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I know for sure that what we dwell on is what we become.

 
— Oprah Winfrey, American media magnate and philanthropist
 WELCOME
In the newsletter this week, we’ve got functional training from Australia and a 4,000-year-old herb that fights inflammation. Read on...

There’s no shortage of scams in fitness and wellness culture. From supplements and seeds that promise ‘balanced hormones’ to a (frankly awkward looking) ‘weight loss dance’, there’s a guru on every corner hawking miracle cures for any and every health problem you might have. 

These gurus take advantage of the fact that medicine ignores and dismisses the concerns of women. Medical research often omits women entirely from studies—hormonal variations due to the menstrual cycle “complicate” results and increase study costs (an obvious no no in a profit, not patient, driven healthcare system). 

As such, diagnostic criteria are often oriented entirely around the symptoms men experience. Women are diagnosed with heart disease a full 7-10 years later than men, and are three times as likely to die from a heart attack. 

In her book Unwell Women: Misdiagnosis and Myth in a Man-Made World, author Elinor Cleghorn explores the long history of medical bias against women, starting with Hippocrates and ending in the modern day.

It’s a startling account of how consistently women’s health has been ignored—for as long as there has been medicine, women have gotten the short end of the stick. Cleghorn encourages change not only from the medical establishment but in women’s behavior—we deserve to be heard with respect while at the doctor.

“The lives of unwell women depend on medicine learning to listen. And also on women claiming their right to speak.”

May you find your voice this week, Katherine & Linda
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 WORKOUT OF THE WEEK
Sarah Stevenson, Sarah’s Day
With 1.1 million Instagram followers, Sarah Stevenson (better known as Sarah’s Day) is one of the top Australian wellness influencers. While she doesn’t have formal credentials, Stevenson is a role model for the value of a consistent work ethnic in building an online-fitness empire: she offers workout programs, activewear, even cacao salted caramel protein protein balls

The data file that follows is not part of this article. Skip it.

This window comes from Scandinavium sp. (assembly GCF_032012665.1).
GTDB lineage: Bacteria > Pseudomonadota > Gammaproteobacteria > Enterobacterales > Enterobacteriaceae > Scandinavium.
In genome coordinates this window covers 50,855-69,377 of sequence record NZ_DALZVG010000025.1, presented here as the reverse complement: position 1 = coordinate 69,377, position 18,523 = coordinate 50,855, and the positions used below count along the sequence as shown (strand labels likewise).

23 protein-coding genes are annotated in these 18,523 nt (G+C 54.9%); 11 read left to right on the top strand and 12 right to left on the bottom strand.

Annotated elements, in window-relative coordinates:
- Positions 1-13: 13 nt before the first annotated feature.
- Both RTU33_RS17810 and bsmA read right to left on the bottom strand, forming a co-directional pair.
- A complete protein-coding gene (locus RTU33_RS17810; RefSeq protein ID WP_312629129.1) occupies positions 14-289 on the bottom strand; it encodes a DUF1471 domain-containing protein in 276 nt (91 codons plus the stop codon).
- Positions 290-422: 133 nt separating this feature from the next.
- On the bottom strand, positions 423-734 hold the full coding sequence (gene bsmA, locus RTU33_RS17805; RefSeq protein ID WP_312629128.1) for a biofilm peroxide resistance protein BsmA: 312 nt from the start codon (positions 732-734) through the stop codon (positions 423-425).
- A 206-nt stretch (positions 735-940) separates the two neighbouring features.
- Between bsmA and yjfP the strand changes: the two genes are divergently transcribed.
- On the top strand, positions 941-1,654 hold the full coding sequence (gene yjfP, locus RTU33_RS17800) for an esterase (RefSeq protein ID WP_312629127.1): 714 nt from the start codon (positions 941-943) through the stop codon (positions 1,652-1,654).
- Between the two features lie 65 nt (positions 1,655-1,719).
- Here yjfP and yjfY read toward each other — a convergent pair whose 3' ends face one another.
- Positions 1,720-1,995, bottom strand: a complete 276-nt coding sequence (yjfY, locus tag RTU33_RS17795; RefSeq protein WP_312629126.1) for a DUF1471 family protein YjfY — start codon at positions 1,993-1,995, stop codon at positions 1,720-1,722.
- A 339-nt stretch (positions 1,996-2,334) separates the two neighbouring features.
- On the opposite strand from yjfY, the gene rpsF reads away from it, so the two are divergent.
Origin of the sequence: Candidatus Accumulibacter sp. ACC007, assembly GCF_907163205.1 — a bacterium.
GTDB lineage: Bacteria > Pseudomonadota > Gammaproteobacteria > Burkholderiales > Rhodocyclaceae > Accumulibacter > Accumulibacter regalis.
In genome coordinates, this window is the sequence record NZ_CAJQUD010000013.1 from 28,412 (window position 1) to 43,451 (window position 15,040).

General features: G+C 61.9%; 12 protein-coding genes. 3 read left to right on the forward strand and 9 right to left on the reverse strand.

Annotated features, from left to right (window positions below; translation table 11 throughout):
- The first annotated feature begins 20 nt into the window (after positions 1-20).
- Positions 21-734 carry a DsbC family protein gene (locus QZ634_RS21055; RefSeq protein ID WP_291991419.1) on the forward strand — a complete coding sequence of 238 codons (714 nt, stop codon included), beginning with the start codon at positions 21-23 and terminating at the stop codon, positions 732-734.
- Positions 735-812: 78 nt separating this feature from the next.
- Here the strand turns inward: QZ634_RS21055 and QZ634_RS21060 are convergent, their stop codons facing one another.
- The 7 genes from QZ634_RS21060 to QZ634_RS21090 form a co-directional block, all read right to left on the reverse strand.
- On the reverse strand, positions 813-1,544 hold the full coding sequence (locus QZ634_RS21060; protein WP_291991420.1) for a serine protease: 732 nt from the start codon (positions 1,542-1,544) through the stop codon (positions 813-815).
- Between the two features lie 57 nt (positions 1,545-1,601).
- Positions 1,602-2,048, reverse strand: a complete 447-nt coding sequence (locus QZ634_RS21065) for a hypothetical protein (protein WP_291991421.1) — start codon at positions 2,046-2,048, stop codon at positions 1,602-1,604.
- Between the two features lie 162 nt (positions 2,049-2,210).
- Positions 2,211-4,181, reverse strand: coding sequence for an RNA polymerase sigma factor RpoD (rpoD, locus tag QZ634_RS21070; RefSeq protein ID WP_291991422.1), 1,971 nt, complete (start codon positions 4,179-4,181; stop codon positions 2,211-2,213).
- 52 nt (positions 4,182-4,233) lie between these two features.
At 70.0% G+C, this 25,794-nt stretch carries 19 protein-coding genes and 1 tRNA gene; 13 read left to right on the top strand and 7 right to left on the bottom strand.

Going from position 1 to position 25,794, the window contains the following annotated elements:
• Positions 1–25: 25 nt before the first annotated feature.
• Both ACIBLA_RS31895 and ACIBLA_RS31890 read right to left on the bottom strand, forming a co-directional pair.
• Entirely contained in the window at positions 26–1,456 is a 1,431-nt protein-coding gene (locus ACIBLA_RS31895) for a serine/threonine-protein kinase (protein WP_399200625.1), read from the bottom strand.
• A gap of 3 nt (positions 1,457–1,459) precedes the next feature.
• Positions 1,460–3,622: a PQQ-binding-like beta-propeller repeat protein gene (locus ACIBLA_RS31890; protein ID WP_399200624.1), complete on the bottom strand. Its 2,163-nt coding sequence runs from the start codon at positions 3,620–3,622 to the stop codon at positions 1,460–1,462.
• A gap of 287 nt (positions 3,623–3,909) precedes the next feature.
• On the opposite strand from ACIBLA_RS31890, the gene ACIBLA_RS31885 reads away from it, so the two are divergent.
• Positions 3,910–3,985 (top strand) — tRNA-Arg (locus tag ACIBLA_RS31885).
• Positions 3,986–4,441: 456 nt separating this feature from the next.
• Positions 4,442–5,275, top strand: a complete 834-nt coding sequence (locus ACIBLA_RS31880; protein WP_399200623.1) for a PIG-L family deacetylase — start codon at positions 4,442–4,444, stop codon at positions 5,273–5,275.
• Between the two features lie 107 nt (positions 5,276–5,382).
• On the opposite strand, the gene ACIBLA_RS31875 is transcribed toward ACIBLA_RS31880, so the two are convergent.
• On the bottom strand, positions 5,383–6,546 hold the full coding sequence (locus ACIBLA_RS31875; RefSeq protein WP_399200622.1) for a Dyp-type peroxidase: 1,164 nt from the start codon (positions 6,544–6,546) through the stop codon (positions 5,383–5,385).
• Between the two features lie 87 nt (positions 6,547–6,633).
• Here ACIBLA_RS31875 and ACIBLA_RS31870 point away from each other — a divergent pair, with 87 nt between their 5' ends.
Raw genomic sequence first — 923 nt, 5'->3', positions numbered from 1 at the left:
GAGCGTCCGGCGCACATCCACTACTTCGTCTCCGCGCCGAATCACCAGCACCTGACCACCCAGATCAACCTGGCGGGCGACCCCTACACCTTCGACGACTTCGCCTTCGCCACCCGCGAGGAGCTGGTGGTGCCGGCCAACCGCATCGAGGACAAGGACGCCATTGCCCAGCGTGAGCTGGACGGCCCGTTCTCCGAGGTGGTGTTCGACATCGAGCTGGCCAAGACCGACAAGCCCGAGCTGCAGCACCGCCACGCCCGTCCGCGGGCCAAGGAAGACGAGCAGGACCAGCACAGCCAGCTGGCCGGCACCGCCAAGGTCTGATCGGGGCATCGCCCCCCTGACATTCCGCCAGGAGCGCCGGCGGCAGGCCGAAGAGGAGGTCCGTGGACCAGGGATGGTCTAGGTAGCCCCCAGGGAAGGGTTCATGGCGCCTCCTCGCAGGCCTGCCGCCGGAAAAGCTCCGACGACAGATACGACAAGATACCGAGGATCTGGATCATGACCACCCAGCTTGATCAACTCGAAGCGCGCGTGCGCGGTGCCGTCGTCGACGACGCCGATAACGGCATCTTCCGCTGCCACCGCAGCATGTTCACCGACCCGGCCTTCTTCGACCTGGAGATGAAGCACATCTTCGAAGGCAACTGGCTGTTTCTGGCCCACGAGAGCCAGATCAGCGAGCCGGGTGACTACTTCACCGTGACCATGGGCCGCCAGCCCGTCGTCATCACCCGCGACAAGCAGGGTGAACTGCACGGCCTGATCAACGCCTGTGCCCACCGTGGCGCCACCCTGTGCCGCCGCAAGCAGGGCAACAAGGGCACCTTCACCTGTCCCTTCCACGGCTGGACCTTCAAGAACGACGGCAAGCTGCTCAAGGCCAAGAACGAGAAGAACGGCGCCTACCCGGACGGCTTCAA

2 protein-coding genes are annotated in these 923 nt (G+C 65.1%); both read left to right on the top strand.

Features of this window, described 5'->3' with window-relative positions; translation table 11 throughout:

Stevenson says of her 24/7 commitment to her career: “I can’t even sleep at night because I’m thinking of my next project or my next video… Now I’m just trying to spread my message and collaborate with brands that are harmonious with my brand values and believe in the same thing that I do.”

To stay fit, Stevenson does high-intensity functional training five times a week, and mixes in hot yoga, pilates, and strength training. She avoids Uber Eats in favour of cooking at home, as she demonstrates with these recipes for caramelized tofu and protein granola. Steveson specifically notes she adds fat to every meal and snack, reaching for avocados, flax seed oil, nuts, seeds, oily fish, and coconut oil.

Try this: Stevenson’s 26-minute Full Body Cardio Burn requires no equipment and uses bodyweight and explosive plyometric movements to provide a tough workout especially for core and lower body. For a pilates-focused workout check out this 20-minute, no-equipment Core & Ab Pilates Home Workout, a mobility flow routine focused on functionality and stability. 
 NUTRITION
A 4000-year-old root that fights inflammation
Used in India for nearly four thousand years, turmeric is an aromatic spice with a distinctive earthy flavor. Besides imbuing sauces and stews with a rich yellow hue, turmeric has anti-inflammatory properties, thanks to phytochemicals called curcuminoids. Research has found curcuminoids can aid in the management of inflammatory conditions, arthritis, and even anxiety. 

Indian culture has long been aware of the healing properties of the herb. In the pre-wedding tradition of the Haldi Ceremony, the bride and groom are rubbed with turmeric before a ceremonial bath.

With increasing awareness of turmeric’s health benefits it’s even being added to beauty products (how about a “Turmeric Glow Moisturizer”?) but topical application is unlikely to provide any effect.

How can you add more turmeric to your diet? Add a quarter-teaspoon to a smoothie; add to scrambled eggs or tuna salad; or, add to any soup, homemade or from a can. Here’s a recipe for turmeric tea with lemon juice and honey—add a pinch of cloves or a cinnamon stick to make it extra-cozy.
  WHAT WE'RE READING
 
 If you love a crispy snack but are trying to cut carbs, bookmark these low-carb eggplant sticks that are done in 10 minutes (Step Away From the Carbs)

 Want a quick AM wake-up routine? This 20-minute low-impact cardio barre workout from Barre3 has modifications for all levels (Well+Good)

 Try this: a 6-move circuit to work abs and glutes, designed to help cyclists power through workouts (Bicycling.com)

 Delicious and nourishing, this low-carb vegan dinner bowl has tofu, avocado, and leafy greens with an almond satay sauce (Running on Real Food)

 Could a party drug unlock the secrets to curing depression? Ketamine and your brain (Elemental)
Thanks for reading, Fit Girls! We’ll return to your inbox next week with more inspiration and knowledge. Got a tip for us or opinion to share? Email us—we love your feedback. Enjoyed this issue? Please forward to a friend—your referrals help us grow!
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